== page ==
One of the best pieces of college graduation advice I received before I actually graduated was to find a mentor. I’ve mentioned it time and time again how important a mentor has been to my personal and professional growth. I’m so passionate about it that it probably tops my list of the top 5 things I always tell graduating college seniors. Here’s exactly how to find one:
How to Find a Mentor in College Tip #1: Look to Professors and Graduate Students
If you took advantage of TA, research, or office hour opportunities in college, I highly recommend looking to professors, graduate students, or university leaders you trusted and made time to interact with. Many of them have student connections that might be helpful for you and have their own work experience.
Before you leave school, let them know you’re interested in keeping in touch. Before you go asking for their personal contact information, make a point to ask about a good cadence to chat. Put yourselves in their shoes and be considerate of their time.
How to Find a Mentor Tip #2: Find Internship Managers & Browse LinkedIn
If you had the opportunity to intern in college, I also recommend reaching out to former managers or employees. Before you develop a mentor/mentee relationship, consider using LinkedIn to do your research. Many employees who are passionate about personal development and mentorship will showcase their efforts through organizations, universities, or volunteering efforts. You’ll probably find the best luck with those people!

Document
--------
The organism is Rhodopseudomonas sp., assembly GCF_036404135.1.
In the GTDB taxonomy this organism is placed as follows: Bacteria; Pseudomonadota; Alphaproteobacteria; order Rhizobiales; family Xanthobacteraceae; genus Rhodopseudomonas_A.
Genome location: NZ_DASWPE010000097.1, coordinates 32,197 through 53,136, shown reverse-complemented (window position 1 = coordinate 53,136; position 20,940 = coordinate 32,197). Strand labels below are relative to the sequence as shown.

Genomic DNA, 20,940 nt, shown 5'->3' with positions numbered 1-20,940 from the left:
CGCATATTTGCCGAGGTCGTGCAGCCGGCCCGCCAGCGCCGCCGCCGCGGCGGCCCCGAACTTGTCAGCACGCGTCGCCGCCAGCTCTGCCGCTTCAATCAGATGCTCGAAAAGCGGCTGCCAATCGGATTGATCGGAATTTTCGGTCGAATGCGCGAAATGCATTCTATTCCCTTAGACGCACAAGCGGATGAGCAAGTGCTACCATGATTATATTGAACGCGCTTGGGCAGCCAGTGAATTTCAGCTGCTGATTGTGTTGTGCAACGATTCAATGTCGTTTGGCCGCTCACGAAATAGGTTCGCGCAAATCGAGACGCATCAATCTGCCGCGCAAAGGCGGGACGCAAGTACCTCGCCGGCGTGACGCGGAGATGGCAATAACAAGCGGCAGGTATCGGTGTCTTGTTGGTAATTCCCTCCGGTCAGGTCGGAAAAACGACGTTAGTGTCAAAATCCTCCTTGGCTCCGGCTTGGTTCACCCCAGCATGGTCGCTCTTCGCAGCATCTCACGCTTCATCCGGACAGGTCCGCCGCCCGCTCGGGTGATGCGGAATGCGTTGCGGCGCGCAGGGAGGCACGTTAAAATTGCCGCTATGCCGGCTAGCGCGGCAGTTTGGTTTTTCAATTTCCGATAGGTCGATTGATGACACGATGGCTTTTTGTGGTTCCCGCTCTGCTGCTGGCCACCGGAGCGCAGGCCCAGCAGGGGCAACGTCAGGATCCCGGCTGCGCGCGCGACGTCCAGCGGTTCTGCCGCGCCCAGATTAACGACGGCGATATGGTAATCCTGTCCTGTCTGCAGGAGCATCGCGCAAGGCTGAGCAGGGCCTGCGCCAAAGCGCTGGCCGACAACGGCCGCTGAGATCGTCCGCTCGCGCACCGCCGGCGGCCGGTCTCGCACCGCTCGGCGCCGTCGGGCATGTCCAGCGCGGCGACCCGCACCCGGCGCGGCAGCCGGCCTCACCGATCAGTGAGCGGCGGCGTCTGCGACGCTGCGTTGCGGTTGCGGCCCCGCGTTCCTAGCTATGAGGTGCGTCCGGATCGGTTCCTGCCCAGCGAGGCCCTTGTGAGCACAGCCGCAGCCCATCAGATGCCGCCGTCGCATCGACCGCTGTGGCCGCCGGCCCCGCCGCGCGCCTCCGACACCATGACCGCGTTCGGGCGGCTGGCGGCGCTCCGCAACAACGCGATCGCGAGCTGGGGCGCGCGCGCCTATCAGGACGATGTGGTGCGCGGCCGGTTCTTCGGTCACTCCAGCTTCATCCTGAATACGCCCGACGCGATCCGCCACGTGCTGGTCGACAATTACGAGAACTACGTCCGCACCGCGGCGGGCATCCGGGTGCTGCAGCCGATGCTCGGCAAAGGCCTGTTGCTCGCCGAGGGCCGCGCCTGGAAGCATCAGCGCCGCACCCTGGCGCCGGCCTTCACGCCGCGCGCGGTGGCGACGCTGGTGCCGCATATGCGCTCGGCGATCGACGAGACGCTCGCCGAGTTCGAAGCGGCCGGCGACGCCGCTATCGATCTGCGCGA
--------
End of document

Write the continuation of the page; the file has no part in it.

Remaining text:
I’ve personally kept up great relationships with peers and mentors by doing a little research first. Many have helped me through job transitions, freelance work, and salary changes—all things I wouldn’t have been able to easily navigate on my own.
Tip #3: Be a Considerate Mentee
If you’re lucky, most people who love mentorship will offer their time whenever you have questions or concerns in your next steps. Take them up on their offer, but be considerate of their time and resources. Be great at what you do, consider their advice, and ask for a check-in schedule that feels good for the both of you.